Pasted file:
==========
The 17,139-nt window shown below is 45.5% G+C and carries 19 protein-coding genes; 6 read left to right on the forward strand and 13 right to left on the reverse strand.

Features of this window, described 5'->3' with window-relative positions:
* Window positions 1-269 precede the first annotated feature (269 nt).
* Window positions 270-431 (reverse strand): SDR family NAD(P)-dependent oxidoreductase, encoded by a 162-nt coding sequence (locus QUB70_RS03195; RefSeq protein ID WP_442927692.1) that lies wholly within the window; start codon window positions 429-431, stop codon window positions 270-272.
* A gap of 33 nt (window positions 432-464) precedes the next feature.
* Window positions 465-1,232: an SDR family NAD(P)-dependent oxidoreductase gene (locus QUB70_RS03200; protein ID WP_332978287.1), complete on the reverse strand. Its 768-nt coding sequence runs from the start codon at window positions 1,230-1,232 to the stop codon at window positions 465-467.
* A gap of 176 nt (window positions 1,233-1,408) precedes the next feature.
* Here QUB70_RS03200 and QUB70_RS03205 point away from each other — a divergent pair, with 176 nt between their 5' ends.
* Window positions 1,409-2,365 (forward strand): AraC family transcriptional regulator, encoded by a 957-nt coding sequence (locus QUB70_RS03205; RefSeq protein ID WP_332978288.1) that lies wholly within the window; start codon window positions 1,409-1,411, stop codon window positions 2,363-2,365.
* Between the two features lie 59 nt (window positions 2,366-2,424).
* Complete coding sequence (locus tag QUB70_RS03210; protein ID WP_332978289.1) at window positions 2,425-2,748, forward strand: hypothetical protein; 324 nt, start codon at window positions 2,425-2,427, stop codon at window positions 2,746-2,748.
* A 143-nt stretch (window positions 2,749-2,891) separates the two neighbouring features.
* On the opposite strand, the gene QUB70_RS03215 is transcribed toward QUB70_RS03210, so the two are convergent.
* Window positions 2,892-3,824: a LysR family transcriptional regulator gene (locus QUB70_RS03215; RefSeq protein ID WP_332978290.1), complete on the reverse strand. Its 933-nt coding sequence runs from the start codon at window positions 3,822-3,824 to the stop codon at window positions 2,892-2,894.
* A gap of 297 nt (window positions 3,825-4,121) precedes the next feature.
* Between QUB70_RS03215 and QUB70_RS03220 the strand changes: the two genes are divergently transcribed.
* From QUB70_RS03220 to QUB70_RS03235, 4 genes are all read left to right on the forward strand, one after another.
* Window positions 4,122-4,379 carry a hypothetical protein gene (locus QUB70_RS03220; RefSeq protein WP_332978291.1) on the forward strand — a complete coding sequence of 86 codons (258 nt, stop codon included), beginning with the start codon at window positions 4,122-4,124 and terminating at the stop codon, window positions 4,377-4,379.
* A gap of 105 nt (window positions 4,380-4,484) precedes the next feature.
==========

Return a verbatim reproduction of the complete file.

The 17,139-nt window shown below is 45.5% G+C and carries 19 protein-coding genes; 6 read left to right on the forward strand and 13 right to left on the reverse strand.

Features of this window, described 5'->3' with window-relative positions:
* Window positions 1-269 precede the first annotated feature (269 nt).
* Window positions 270-431 (reverse strand): SDR family NAD(P)-dependent oxidoreductase, encoded by a 162-nt coding sequence (locus QUB70_RS03195; RefSeq protein ID WP_442927692.1) that lies wholly within the window; start codon window positions 429-431, stop codon window positions 270-272.
* A gap of 33 nt (window positions 432-464) precedes the next feature.
* Window positions 465-1,232: an SDR family NAD(P)-dependent oxidoreductase gene (locus QUB70_RS03200; protein ID WP_332978287.1), complete on the reverse strand. Its 768-nt coding sequence runs from the start codon at window positions 1,230-1,232 to the stop codon at window positions 465-467.
* A gap of 176 nt (window positions 1,233-1,408) precedes the next feature.
* Here QUB70_RS03200 and QUB70_RS03205 point away from each other — a divergent pair, with 176 nt between their 5' ends.
* Window positions 1,409-2,365 (forward strand): AraC family transcriptional regulator, encoded by a 957-nt coding sequence (locus QUB70_RS03205; RefSeq protein ID WP_332978288.1) that lies wholly within the window; start codon window positions 1,409-1,411, stop codon window positions 2,363-2,365.
* Between the two features lie 59 nt (window positions 2,366-2,424).
* Complete coding sequence (locus tag QUB70_RS03210; protein ID WP_332978289.1) at window positions 2,425-2,748, forward strand: hypothetical protein; 324 nt, start codon at window positions 2,425-2,427, stop codon at window positions 2,746-2,748.
* A 143-nt stretch (window positions 2,749-2,891) separates the two neighbouring features.
* On the opposite strand, the gene QUB70_RS03215 is transcribed toward QUB70_RS03210, so the two are convergent.
* Window positions 2,892-3,824: a LysR family transcriptional regulator gene (locus QUB70_RS03215; RefSeq protein ID WP_332978290.1), complete on the reverse strand. Its 933-nt coding sequence runs from the start codon at window positions 3,822-3,824 to the stop codon at window positions 2,892-2,894.
* A gap of 297 nt (window positions 3,825-4,121) precedes the next feature.
* Between QUB70_RS03215 and QUB70_RS03220 the strand changes: the two genes are divergently transcribed.
* From QUB70_RS03220 to QUB70_RS03235, 4 genes are all read left to right on the forward strand, one after another.
* Window positions 4,122-4,379 carry a hypothetical protein gene (locus QUB70_RS03220; RefSeq protein WP_332978291.1) on the forward strand — a complete coding sequence of 86 codons (258 nt, stop codon included), beginning with the start codon at window positions 4,122-4,124 and terminating at the stop codon, window positions 4,377-4,379.
* A gap of 105 nt (window positions 4,380-4,484) precedes the next feature.